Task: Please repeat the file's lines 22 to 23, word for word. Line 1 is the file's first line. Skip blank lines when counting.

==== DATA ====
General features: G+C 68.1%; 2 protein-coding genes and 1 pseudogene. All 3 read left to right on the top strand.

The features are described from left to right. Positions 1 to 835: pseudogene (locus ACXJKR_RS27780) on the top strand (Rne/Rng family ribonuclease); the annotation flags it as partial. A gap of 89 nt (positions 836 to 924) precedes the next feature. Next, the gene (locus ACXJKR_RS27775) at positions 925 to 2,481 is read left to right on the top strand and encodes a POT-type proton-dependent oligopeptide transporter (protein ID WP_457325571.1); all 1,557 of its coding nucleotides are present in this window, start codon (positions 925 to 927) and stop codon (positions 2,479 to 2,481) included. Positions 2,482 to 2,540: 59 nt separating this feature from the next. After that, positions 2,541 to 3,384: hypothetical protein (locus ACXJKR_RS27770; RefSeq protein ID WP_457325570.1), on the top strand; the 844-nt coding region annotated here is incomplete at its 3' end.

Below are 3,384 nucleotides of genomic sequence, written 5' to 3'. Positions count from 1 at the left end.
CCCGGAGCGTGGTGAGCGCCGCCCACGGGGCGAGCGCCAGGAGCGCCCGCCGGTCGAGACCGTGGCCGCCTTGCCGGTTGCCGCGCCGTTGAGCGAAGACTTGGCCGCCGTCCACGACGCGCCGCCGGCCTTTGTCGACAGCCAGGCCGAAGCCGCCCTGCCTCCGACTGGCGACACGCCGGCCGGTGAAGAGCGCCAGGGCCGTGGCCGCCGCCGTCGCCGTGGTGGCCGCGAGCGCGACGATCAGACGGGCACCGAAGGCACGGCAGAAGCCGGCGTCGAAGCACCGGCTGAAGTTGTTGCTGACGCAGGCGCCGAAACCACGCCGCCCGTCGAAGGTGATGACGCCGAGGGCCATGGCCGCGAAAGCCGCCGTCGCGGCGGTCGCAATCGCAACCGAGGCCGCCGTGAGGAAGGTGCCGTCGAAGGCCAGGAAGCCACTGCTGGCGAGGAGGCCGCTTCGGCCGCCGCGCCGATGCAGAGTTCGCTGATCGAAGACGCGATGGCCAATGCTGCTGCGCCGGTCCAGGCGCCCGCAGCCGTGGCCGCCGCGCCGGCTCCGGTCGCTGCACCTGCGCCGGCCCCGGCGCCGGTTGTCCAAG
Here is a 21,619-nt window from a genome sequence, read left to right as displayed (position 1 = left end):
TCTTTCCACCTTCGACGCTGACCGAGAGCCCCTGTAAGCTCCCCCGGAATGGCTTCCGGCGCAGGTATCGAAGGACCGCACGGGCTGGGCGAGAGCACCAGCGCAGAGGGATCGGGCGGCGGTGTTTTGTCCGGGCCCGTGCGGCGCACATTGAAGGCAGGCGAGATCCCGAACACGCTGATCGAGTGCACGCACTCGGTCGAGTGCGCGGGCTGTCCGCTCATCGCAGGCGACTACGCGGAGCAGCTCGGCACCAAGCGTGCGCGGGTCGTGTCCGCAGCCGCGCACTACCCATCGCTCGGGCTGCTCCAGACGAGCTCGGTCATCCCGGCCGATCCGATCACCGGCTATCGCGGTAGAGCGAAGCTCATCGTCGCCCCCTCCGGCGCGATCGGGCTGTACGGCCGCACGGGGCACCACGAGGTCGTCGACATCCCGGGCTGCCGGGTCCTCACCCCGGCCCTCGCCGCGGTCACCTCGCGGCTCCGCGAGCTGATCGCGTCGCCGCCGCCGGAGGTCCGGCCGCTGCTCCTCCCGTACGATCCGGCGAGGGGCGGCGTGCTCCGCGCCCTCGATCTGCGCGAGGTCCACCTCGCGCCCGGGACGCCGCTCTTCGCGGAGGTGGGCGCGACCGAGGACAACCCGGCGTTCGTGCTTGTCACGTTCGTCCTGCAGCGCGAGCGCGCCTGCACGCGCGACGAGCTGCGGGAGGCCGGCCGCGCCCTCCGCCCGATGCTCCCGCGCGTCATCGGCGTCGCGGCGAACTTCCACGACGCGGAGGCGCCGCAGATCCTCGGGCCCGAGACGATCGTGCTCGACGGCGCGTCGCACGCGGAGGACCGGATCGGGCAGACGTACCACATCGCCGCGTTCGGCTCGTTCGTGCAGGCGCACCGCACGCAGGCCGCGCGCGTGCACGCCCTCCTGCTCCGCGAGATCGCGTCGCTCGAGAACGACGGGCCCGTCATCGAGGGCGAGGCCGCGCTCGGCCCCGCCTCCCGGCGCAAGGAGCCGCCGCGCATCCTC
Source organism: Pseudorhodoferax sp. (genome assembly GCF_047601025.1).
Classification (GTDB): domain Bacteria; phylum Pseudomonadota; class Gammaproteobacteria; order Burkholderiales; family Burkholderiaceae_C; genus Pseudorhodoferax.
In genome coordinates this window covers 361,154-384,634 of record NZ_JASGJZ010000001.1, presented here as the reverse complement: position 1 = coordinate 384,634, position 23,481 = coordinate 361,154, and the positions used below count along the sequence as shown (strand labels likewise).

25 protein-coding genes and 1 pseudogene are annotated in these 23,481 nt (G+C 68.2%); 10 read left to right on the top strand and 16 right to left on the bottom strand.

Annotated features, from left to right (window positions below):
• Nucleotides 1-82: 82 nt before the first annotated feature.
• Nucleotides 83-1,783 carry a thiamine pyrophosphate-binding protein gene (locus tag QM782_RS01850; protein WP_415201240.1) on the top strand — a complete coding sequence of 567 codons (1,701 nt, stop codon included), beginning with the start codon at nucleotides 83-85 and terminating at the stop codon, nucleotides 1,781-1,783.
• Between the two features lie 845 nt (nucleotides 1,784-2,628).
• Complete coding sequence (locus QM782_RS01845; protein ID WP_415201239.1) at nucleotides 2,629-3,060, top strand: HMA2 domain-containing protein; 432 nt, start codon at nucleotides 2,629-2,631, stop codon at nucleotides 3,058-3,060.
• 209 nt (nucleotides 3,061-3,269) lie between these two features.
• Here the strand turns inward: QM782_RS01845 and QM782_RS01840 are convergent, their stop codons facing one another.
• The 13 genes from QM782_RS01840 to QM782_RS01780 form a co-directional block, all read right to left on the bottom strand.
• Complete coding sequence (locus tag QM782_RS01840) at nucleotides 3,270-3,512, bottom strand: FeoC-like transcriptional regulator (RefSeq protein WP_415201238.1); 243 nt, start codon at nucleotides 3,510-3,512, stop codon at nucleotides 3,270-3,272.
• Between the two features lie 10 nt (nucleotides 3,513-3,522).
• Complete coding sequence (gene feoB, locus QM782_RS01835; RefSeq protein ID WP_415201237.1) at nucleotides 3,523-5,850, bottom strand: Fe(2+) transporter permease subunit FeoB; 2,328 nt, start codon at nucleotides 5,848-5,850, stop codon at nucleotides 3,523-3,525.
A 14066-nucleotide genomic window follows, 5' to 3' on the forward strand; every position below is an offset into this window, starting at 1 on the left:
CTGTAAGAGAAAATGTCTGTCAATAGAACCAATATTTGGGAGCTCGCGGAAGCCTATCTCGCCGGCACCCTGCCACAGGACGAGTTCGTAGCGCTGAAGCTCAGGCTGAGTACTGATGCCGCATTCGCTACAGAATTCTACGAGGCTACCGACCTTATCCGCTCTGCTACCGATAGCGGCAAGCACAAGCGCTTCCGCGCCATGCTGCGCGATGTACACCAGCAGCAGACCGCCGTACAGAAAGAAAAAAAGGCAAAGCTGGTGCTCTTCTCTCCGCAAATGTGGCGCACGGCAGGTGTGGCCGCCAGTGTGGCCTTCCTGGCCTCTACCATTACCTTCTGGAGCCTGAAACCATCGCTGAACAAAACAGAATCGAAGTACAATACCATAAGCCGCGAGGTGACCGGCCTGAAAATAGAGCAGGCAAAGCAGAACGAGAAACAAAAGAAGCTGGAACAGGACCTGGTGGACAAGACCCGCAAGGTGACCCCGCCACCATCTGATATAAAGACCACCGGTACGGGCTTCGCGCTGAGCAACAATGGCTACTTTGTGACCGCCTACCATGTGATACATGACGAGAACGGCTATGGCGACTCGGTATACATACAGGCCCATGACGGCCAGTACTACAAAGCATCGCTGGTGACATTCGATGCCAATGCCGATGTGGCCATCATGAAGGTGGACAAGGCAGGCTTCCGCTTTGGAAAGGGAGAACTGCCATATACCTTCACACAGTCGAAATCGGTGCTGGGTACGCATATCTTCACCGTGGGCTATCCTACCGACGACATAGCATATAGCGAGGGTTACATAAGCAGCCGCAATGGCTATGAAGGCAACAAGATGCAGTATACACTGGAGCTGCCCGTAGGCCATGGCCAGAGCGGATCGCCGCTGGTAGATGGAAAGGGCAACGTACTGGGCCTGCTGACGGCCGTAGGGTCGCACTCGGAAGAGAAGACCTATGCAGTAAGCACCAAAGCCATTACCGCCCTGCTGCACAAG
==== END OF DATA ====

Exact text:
A 14066-nucleotide genomic window follows, 5' to 3' on the forward strand; every position below is an offset into this window, starting at 1 on the left:
CTGTAAGAGAAAATGTCTGTCAATAGAACCAATATTTGGGAGCTCGCGGAAGCCTATCTCGCCGGCACCCTGCCACAGGACGAGTTCGTAGCGCTGAAGCTCAGGCTGAGTACTGATGCCGCATTCGCTACAGAATTCTACGAGGCTACCGACCTTATCCGCTCTGCTACCGATAGCGGCAAGCACAAGCGCTTCCGCGCCATGCTGCGCGATGTACACCAGCAGCAGACCGCCGTACAGAAAGAAAAAAAGGCAAAGCTGGTGCTCTTCTCTCCGCAAATGTGGCGCACGGCAGGTGTGGCCGCCAGTGTGGCCTTCCTGGCCTCTACCATTACCTTCTGGAGCCTGAAACCATCGCTGAACAAAACAGAATCGAAGTACAATACCATAAGCCGCGAGGTGACCGGCCTGAAAATAGAGCAGGCAAAGCAGAACGAGAAACAAAAGAAGCTGGAACAGGACCTGGTGGACAAGACCCGCAAGGTGACCCCGCCACCATCTGATATAAAGACCACCGGTACGGGCTTCGCGCTGAGCAACAATGGCTACTTTGTGACCGCCTACCATGTGATACATGACGAGAACGGCTATGGCGACTCGGTATACATACAGGCCCATGACGGCCAGTACTACAAAGCATCGCTGGTGACATTCGATGCCAATGCCGATGTGGCCATCATGAAGGTGGACAAGGCAGGCTTCCGCTTTGGAAAGGGAGAACTGCCATATACCTTCACACAGTCGAAATCGGTGCTGGGTACGCATATCTTCACCGTGGGCTATCCTACCGACGACATAGCATATAGCGAGGGTTACATAAGCAGCCGCAATGGCTATGAAGGCAACAAGATGCAGTATACACTGGAGCTGCCCGTAGGCCATGGCCAGAGCGGATCGCCGCTGGTAGATGGAAAGGGCAACGTACTGGGCCTGCTGACGGCCGTAGGGTCGCACTCGGAAGAGAAGACCTATGCAGTAAGCACCAAAGCCATTACCGCCCTGCTGCACAAG